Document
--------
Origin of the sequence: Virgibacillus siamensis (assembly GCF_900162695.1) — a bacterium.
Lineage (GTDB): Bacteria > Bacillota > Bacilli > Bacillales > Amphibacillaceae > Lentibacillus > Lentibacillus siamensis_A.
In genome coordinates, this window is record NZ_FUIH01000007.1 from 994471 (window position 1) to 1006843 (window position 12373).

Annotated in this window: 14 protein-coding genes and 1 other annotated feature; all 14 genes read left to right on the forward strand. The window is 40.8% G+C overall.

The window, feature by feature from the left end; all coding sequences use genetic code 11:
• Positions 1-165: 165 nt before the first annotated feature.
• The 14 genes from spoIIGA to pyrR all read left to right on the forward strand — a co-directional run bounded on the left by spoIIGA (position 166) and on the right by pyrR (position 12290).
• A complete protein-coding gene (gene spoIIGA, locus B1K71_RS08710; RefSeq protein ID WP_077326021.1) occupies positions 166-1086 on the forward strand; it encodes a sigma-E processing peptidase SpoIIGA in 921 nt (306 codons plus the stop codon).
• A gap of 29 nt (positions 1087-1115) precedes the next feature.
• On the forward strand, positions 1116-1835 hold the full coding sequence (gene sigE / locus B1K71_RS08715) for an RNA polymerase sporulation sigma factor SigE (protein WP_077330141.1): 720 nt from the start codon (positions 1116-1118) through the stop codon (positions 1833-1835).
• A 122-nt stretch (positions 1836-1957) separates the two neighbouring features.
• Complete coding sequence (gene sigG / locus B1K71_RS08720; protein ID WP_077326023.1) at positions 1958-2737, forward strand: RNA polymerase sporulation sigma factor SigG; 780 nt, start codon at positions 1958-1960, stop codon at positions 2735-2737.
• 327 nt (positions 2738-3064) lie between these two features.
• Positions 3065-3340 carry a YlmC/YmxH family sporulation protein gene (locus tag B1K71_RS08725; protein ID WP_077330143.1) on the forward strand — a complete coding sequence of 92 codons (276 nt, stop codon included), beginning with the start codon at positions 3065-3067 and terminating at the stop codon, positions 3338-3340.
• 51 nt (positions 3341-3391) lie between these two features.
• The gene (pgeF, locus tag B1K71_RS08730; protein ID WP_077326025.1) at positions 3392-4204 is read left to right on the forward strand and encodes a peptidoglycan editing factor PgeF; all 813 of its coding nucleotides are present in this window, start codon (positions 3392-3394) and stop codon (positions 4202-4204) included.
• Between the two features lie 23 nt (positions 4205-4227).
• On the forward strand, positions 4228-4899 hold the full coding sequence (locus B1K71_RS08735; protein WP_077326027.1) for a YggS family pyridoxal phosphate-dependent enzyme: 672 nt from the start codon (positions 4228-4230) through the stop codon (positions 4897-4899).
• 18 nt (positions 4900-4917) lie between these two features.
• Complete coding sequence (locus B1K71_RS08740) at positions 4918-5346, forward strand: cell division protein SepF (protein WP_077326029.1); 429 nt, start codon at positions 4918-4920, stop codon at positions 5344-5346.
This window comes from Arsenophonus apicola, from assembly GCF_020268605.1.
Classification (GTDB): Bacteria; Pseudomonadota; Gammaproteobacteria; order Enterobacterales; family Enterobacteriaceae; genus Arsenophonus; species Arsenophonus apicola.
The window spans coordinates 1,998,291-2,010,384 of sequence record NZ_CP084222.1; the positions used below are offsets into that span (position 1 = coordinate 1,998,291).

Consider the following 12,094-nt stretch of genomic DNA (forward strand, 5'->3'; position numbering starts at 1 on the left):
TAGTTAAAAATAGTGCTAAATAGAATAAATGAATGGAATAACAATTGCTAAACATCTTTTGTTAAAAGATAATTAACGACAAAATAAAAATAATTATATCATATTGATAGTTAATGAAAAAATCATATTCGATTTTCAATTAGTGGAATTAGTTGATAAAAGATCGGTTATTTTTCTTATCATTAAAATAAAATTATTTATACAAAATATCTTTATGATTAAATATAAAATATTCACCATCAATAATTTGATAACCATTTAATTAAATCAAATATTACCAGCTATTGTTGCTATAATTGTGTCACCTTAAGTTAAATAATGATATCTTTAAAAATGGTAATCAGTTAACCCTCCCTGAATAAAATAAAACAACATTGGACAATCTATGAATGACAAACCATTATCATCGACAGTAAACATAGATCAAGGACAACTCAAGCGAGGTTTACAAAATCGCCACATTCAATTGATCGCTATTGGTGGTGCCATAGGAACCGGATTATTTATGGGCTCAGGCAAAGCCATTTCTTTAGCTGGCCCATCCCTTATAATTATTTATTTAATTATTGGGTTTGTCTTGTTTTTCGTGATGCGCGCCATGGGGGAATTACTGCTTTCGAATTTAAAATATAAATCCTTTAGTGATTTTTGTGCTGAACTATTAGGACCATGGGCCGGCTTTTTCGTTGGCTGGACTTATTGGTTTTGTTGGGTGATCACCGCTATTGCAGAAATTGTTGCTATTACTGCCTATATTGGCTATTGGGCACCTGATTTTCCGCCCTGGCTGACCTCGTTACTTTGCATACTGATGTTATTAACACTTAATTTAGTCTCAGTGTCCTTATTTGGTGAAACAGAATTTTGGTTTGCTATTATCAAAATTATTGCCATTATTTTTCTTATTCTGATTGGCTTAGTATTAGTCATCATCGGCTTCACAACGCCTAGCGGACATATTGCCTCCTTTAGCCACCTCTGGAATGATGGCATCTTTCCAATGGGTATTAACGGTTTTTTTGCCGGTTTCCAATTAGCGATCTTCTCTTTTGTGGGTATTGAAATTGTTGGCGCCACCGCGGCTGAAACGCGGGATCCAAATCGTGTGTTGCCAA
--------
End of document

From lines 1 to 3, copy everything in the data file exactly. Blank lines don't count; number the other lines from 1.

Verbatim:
Origin of the sequence: Virgibacillus siamensis (assembly GCF_900162695.1) — a bacterium.
Lineage (GTDB): Bacteria > Bacillota > Bacilli > Bacillales > Amphibacillaceae > Lentibacillus > Lentibacillus siamensis_A.
In genome coordinates, this window is record NZ_FUIH01000007.1 from 994471 (window position 1) to 1006843 (window position 12373).